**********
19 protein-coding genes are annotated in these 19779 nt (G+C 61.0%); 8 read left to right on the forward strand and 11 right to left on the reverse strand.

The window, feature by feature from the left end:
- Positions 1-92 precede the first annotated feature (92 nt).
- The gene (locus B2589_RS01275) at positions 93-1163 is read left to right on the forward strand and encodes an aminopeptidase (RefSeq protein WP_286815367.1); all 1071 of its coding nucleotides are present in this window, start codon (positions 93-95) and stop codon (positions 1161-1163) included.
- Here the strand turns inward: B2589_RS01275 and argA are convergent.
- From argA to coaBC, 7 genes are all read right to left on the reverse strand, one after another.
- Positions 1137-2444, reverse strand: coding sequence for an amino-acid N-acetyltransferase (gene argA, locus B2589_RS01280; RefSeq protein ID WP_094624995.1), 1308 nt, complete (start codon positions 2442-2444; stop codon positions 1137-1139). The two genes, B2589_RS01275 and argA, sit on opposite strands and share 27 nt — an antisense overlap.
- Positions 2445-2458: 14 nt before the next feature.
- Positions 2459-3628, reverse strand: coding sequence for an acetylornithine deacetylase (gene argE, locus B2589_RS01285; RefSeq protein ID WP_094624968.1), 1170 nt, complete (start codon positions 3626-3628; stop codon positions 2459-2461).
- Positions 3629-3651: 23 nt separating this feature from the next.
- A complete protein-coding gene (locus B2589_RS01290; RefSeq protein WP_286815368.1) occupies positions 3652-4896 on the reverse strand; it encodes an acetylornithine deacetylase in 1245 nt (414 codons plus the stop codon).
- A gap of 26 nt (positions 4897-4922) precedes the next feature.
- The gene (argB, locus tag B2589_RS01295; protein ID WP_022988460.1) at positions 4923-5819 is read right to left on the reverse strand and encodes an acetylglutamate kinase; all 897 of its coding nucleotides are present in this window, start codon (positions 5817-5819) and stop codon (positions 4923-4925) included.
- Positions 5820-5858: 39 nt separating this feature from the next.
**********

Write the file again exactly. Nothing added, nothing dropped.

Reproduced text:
19 protein-coding genes are annotated in these 19779 nt (G+C 61.0%); 8 read left to right on the forward strand and 11 right to left on the reverse strand.

The window, feature by feature from the left end:
- Positions 1-92 precede the first annotated feature (92 nt).
- The gene (locus B2589_RS01275) at positions 93-1163 is read left to right on the forward strand and encodes an aminopeptidase (RefSeq protein WP_286815367.1); all 1071 of its coding nucleotides are present in this window, start codon (positions 93-95) and stop codon (positions 1161-1163) included.
- Here the strand turns inward: B2589_RS01275 and argA are convergent.
- From argA to coaBC, 7 genes are all read right to left on the reverse strand, one after another.
- Positions 1137-2444, reverse strand: coding sequence for an amino-acid N-acetyltransferase (gene argA, locus B2589_RS01280; RefSeq protein ID WP_094624995.1), 1308 nt, complete (start codon positions 2442-2444; stop codon positions 1137-1139). The two genes, B2589_RS01275 and argA, sit on opposite strands and share 27 nt — an antisense overlap.
- Positions 2445-2458: 14 nt before the next feature.
- Positions 2459-3628, reverse strand: coding sequence for an acetylornithine deacetylase (gene argE, locus B2589_RS01285; RefSeq protein ID WP_094624968.1), 1170 nt, complete (start codon positions 3626-3628; stop codon positions 2459-2461).
- Positions 3629-3651: 23 nt separating this feature from the next.
- A complete protein-coding gene (locus B2589_RS01290; RefSeq protein WP_286815368.1) occupies positions 3652-4896 on the reverse strand; it encodes an acetylornithine deacetylase in 1245 nt (414 codons plus the stop codon).
- A gap of 26 nt (positions 4897-4922) precedes the next feature.
- The gene (argB, locus tag B2589_RS01295; protein ID WP_022988460.1) at positions 4923-5819 is read right to left on the reverse strand and encodes an acetylglutamate kinase; all 897 of its coding nucleotides are present in this window, start codon (positions 5817-5819) and stop codon (positions 4923-4925) included.
- Positions 5820-5858: 39 nt separating this feature from the next.